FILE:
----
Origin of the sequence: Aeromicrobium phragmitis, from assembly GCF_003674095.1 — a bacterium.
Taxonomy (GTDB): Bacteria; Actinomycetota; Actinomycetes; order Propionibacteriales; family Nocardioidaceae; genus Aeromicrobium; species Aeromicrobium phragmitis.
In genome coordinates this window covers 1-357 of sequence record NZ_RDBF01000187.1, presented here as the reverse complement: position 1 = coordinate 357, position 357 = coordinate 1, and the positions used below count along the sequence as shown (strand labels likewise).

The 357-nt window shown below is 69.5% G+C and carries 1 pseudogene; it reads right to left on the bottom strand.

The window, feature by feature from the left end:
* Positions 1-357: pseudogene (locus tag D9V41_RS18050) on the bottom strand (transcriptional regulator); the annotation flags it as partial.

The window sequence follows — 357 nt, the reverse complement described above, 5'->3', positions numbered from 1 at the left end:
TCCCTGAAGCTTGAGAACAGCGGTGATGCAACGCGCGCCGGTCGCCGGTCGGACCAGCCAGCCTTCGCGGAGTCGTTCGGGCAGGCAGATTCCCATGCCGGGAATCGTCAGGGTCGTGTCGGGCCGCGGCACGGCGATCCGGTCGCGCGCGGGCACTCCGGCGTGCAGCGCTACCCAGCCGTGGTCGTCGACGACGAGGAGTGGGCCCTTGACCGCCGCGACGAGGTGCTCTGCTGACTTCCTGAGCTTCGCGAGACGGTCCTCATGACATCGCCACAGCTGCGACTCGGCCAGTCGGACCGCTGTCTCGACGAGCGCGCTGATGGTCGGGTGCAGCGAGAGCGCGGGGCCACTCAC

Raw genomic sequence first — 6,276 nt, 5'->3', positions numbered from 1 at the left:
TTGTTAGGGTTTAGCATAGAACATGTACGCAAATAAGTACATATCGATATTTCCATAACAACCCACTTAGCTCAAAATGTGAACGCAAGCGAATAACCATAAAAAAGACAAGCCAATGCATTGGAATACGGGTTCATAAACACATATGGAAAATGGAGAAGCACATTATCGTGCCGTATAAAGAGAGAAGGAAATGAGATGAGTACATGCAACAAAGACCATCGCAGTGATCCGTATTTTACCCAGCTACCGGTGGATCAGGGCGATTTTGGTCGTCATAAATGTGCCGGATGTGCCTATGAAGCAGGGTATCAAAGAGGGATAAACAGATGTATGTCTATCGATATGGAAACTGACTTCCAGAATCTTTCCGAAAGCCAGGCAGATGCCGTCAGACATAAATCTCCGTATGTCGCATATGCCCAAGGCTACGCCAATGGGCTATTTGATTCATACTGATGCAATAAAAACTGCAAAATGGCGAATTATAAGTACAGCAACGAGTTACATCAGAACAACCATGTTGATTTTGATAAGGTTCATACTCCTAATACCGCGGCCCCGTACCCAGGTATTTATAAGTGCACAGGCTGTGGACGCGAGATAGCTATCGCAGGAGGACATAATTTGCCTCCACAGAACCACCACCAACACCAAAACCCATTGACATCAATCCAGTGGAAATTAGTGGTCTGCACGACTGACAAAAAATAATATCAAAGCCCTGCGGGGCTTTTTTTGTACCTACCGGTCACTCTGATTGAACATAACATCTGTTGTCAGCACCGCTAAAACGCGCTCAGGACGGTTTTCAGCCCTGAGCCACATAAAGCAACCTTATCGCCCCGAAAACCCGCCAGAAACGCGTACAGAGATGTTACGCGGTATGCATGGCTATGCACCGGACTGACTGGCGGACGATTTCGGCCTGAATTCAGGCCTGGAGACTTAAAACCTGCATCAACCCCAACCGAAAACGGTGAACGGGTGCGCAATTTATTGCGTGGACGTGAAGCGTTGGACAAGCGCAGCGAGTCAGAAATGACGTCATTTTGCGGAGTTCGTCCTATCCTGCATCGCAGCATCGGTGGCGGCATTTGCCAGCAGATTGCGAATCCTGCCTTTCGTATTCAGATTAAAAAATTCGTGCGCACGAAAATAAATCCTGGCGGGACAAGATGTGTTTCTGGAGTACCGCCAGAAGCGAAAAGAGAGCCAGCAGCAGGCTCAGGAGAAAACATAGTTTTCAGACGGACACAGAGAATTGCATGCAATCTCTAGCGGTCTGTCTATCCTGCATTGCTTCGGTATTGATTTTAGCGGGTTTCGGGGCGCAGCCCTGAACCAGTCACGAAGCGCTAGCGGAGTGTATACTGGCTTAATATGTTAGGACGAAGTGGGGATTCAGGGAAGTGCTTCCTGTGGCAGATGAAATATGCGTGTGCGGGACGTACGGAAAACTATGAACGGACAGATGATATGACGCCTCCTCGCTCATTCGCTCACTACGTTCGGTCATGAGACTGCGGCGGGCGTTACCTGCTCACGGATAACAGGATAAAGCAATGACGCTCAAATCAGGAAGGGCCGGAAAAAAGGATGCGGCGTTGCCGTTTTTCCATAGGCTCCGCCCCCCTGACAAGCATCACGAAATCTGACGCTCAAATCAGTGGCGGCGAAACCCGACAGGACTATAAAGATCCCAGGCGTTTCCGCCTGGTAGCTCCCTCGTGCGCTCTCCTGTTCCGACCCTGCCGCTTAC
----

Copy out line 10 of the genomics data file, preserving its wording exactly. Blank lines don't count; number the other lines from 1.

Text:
TTGTTAGGGTTTAGCATAGAACATGTACGCAAATAAGTACATATCGATATTTCCATAACAACCCACTTAGCTCAAAATGTGAACGCAAGCGAATAACCATAAAAAAGACAAGCCAATGCATTGGAATACGGGTTCATAAACACATATGGAAAATGGAGAAGCACATTATCGTGCCGTATAAAGAGAGAAGGAAATGAGATGAGTACATGCAACAAAGACCATCGCAGTGATCCGTATTTTACCCAGCTACCGGTGGATCAGGGCGATTTTGGTCGTCATAAATGTGCCGGATGTGCCTATGAAGCAGGGTATCAAAGAGGGATAAACAGATGTATGTCTATCGATATGGAAACTGACTTCCAGAATCTTTCCGAAAGCCAGGCAGATGCCGTCAGACATAAATCTCCGTATGTCGCATATGCCCAAGGCTACGCCAATGGGCTATTTGATTCATACTGATGCAATAAAAACTGCAAAATGGCGAATTATAAGTACAGCAACGAGTTACATCAGAACAACCATGTTGATTTTGATAAGGTTCATACTCCTAATACCGCGGCCCCGTACCCAGGTATTTATAAGTGCACAGGCTGTGGACGCGAGATAGCTATCGCAGGAGGACATAATTTGCCTCCACAGAACCACCACCAACACCAAAACCCATTGACATCAATCCAGTGGAAATTAGTGGTCTGCACGACTGACAAAAAATAATATCAAAGCCCTGCGGGGCTTTTTTTGTACCTACCGGTCACTCTGATTGAACATAACATCTGTTGTCAGCACCGCTAAAACGCGCTCAGGACGGTTTTCAGCCCTGAGCCACATAAAGCAACCTTATCGCCCCGAAAACCCGCCAGAAACGCGTACAGAGATGTTACGCGGTATGCATGGCTATGCACCGGACTGACTGGCGGACGATTTCGGCCTGAATTCAGGCCTGGAGACTTAAAACCTGCATCAACCCCAACCGAAAACGGTGAACGGGTGCGCAATTTATTGCGTGGACGTGAAGCGTTGGACAAGCGCAGCGAGTCAGAAATGACGTCATTTTGCGGAGTTCGTCCTATCCTGCATCGCAGCATCGGTGGCGGCATTTGCCAGCAGATTGCGAATCCTGCCTTTCGTATTCAGATTAAAAAATTCGTGCGCACGAAAATAAATCCTGGCGGGACAAGATGTGTTTCTGGAGTACCGCCAGAAGCGAAAAGAGAGCCAGCAGCAGGCTCAGGAGAAAACATAGTTTTCAGACGGACACAGAGAATTGCATGCAATCTCTAGCGGTCTGTCTATCCTGCATTGCTTCGGTATTGATTTTAGCGGGTTTCGGGGCGCAGCCCTGAACCAGTCACGAAGCGCTAGCGGAGTGTATACTGGCTTAATATGTTAGGACGAAGTGGGGATTCAGGGAAGTGCTTCCTGTGGCAGATGAAATATGCGTGTGCGGGACGTACGGAAAACTATGAACGGACAGATGATATGACGCCTCCTCGCTCATTCGCTCACTACGTTCGGTCATGAGACTGCGGCGGGCGTTACCTGCTCACGGATAACAGGATAAAGCAATGACGCTCAAATCAGGAAGGGCCGGAAAAAAGGATGCGGCGTTGCCGTTTTTCCATAGGCTCCGCCCCCCTGACAAGCATCACGAAATCTGACGCTCAAATCAGTGGCGGCGAAACCCGACAGGACTATAAAGATCCCAGGCGTTTCCGCCTGGTAGCTCCCTCGTGCGCTCTCCTGTTCCGACCCTGCCGCTTAC